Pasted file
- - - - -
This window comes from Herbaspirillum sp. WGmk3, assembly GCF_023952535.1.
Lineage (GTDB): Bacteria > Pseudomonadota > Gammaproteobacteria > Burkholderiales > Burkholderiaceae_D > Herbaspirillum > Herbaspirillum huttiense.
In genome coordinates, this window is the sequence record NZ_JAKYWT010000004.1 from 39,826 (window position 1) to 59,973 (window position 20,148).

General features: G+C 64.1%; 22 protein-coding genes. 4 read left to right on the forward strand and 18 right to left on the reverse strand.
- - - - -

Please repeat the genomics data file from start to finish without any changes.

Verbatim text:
This window comes from Herbaspirillum sp. WGmk3, assembly GCF_023952535.1.
Lineage (GTDB): Bacteria > Pseudomonadota > Gammaproteobacteria > Burkholderiales > Burkholderiaceae_D > Herbaspirillum > Herbaspirillum huttiense.
In genome coordinates, this window is the sequence record NZ_JAKYWT010000004.1 from 39,826 (window position 1) to 59,973 (window position 20,148).

General features: G+C 64.1%; 22 protein-coding genes. 4 read left to right on the forward strand and 18 right to left on the reverse strand.